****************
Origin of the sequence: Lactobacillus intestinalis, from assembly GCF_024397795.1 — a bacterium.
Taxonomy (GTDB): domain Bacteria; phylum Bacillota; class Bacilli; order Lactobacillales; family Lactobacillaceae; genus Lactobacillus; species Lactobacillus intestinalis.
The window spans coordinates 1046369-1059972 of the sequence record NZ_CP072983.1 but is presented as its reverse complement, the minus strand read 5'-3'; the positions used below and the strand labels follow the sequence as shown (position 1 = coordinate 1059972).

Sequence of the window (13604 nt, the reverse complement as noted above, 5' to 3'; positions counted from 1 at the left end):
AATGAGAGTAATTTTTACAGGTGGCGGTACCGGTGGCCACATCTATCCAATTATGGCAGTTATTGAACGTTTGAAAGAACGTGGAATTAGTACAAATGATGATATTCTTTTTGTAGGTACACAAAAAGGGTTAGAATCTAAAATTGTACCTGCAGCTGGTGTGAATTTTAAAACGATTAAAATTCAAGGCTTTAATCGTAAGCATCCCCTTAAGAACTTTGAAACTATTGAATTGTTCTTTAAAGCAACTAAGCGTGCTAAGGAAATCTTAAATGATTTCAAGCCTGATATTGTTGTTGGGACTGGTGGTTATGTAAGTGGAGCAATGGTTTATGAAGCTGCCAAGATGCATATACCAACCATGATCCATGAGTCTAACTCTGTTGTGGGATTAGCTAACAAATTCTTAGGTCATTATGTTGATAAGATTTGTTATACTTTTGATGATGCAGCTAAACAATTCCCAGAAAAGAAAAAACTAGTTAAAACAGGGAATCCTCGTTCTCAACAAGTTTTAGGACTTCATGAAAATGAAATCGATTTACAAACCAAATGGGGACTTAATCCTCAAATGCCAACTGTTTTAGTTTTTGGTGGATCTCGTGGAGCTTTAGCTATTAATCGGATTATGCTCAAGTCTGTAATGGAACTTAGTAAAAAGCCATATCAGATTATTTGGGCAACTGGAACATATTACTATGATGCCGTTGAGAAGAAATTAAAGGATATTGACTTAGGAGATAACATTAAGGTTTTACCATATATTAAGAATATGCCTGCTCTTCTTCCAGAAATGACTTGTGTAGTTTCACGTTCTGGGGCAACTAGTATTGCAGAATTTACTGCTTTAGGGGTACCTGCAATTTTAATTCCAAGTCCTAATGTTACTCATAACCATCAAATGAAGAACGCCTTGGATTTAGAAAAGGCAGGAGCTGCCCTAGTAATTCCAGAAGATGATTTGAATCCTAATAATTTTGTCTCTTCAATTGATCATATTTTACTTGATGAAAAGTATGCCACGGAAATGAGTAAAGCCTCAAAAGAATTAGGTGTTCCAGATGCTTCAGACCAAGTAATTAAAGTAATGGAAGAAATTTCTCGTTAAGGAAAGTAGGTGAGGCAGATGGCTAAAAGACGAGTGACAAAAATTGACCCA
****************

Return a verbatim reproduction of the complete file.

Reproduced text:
Origin of the sequence: Lactobacillus intestinalis, from assembly GCF_024397795.1 — a bacterium.
Taxonomy (GTDB): domain Bacteria; phylum Bacillota; class Bacilli; order Lactobacillales; family Lactobacillaceae; genus Lactobacillus; species Lactobacillus intestinalis.
The window spans coordinates 1046369-1059972 of the sequence record NZ_CP072983.1 but is presented as its reverse complement, the minus strand read 5'-3'; the positions used below and the strand labels follow the sequence as shown (position 1 = coordinate 1059972).

Sequence of the window (13604 nt, the reverse complement as noted above, 5' to 3'; positions counted from 1 at the left end):
AATGAGAGTAATTTTTACAGGTGGCGGTACCGGTGGCCACATCTATCCAATTATGGCAGTTATTGAACGTTTGAAAGAACGTGGAATTAGTACAAATGATGATATTCTTTTTGTAGGTACACAAAAAGGGTTAGAATCTAAAATTGTACCTGCAGCTGGTGTGAATTTTAAAACGATTAAAATTCAAGGCTTTAATCGTAAGCATCCCCTTAAGAACTTTGAAACTATTGAATTGTTCTTTAAAGCAACTAAGCGTGCTAAGGAAATCTTAAATGATTTCAAGCCTGATATTGTTGTTGGGACTGGTGGTTATGTAAGTGGAGCAATGGTTTATGAAGCTGCCAAGATGCATATACCAACCATGATCCATGAGTCTAACTCTGTTGTGGGATTAGCTAACAAATTCTTAGGTCATTATGTTGATAAGATTTGTTATACTTTTGATGATGCAGCTAAACAATTCCCAGAAAAGAAAAAACTAGTTAAAACAGGGAATCCTCGTTCTCAACAAGTTTTAGGACTTCATGAAAATGAAATCGATTTACAAACCAAATGGGGACTTAATCCTCAAATGCCAACTGTTTTAGTTTTTGGTGGATCTCGTGGAGCTTTAGCTATTAATCGGATTATGCTCAAGTCTGTAATGGAACTTAGTAAAAAGCCATATCAGATTATTTGGGCAACTGGAACATATTACTATGATGCCGTTGAGAAGAAATTAAAGGATATTGACTTAGGAGATAACATTAAGGTTTTACCATATATTAAGAATATGCCTGCTCTTCTTCCAGAAATGACTTGTGTAGTTTCACGTTCTGGGGCAACTAGTATTGCAGAATTTACTGCTTTAGGGGTACCTGCAATTTTAATTCCAAGTCCTAATGTTACTCATAACCATCAAATGAAGAACGCCTTGGATTTAGAAAAGGCAGGAGCTGCCCTAGTAATTCCAGAAGATGATTTGAATCCTAATAATTTTGTCTCTTCAATTGATCATATTTTACTTGATGAAAAGTATGCCACGGAAATGAGTAAAGCCTCAAAAGAATTAGGTGTTCCAGATGCTTCAGACCAAGTAATTAAAGTAATGGAAGAAATTTCTCGTTAAGGAAAGTAGGTGAGGCAGATGGCTAAAAGACGAGTGACAAAAATTGACCCA